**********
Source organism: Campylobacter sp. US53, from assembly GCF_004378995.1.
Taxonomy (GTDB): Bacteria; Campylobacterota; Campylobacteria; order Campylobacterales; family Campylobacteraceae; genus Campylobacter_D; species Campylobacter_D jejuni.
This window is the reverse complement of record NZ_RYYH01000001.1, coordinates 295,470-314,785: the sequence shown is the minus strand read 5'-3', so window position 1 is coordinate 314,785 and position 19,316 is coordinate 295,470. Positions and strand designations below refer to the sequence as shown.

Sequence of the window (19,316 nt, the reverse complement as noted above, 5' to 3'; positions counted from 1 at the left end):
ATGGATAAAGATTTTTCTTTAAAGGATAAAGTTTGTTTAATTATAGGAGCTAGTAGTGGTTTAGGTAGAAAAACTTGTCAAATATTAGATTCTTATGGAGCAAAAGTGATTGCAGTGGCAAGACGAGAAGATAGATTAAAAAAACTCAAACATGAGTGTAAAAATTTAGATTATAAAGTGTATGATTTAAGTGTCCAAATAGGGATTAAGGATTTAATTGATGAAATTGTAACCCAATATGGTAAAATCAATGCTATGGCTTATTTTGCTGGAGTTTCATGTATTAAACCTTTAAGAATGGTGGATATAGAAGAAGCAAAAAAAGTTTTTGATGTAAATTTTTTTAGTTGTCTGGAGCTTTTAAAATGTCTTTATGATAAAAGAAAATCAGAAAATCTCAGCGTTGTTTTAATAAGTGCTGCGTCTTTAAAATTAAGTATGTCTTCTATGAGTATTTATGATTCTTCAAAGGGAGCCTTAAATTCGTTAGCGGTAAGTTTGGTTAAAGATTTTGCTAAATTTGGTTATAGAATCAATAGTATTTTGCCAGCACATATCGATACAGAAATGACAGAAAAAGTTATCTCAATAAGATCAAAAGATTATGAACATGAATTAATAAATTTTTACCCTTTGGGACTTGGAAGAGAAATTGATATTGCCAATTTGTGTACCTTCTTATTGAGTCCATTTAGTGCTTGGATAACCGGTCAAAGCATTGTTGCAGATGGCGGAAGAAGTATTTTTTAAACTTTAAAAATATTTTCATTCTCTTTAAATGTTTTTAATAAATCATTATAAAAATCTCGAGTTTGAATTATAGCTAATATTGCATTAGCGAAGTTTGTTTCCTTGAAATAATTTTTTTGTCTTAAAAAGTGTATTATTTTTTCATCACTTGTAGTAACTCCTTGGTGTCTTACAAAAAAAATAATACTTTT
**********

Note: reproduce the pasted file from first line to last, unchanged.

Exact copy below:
Source organism: Campylobacter sp. US53, from assembly GCF_004378995.1.
Taxonomy (GTDB): Bacteria; Campylobacterota; Campylobacteria; order Campylobacterales; family Campylobacteraceae; genus Campylobacter_D; species Campylobacter_D jejuni.
This window is the reverse complement of record NZ_RYYH01000001.1, coordinates 295,470-314,785: the sequence shown is the minus strand read 5'-3', so window position 1 is coordinate 314,785 and position 19,316 is coordinate 295,470. Positions and strand designations below refer to the sequence as shown.

Sequence of the window (19,316 nt, the reverse complement as noted above, 5' to 3'; positions counted from 1 at the left end):
ATGGATAAAGATTTTTCTTTAAAGGATAAAGTTTGTTTAATTATAGGAGCTAGTAGTGGTTTAGGTAGAAAAACTTGTCAAATATTAGATTCTTATGGAGCAAAAGTGATTGCAGTGGCAAGACGAGAAGATAGATTAAAAAAACTCAAACATGAGTGTAAAAATTTAGATTATAAAGTGTATGATTTAAGTGTCCAAATAGGGATTAAGGATTTAATTGATGAAATTGTAACCCAATATGGTAAAATCAATGCTATGGCTTATTTTGCTGGAGTTTCATGTATTAAACCTTTAAGAATGGTGGATATAGAAGAAGCAAAAAAAGTTTTTGATGTAAATTTTTTTAGTTGTCTGGAGCTTTTAAAATGTCTTTATGATAAAAGAAAATCAGAAAATCTCAGCGTTGTTTTAATAAGTGCTGCGTCTTTAAAATTAAGTATGTCTTCTATGAGTATTTATGATTCTTCAAAGGGAGCCTTAAATTCGTTAGCGGTAAGTTTGGTTAAAGATTTTGCTAAATTTGGTTATAGAATCAATAGTATTTTGCCAGCACATATCGATACAGAAATGACAGAAAAAGTTATCTCAATAAGATCAAAAGATTATGAACATGAATTAATAAATTTTTACCCTTTGGGACTTGGAAGAGAAATTGATATTGCCAATTTGTGTACCTTCTTATTGAGTCCATTTAGTGCTTGGATAACCGGTCAAAGCATTGTTGCAGATGGCGGAAGAAGTATTTTTTAAACTTTAAAAATATTTTCATTCTCTTTAAATGTTTTTAATAAATCATTATAAAAATCTCGAGTTTGAATTATAGCTAATATTGCATTAGCGAAGTTTGTTTCCTTGAAATAATTTTTTTGTCTTAAAAAGTGTATTATTTTTTCATCACTTGTAGTAACTCCTTGGTGTCTTACAAAAAAAATAATACTTTT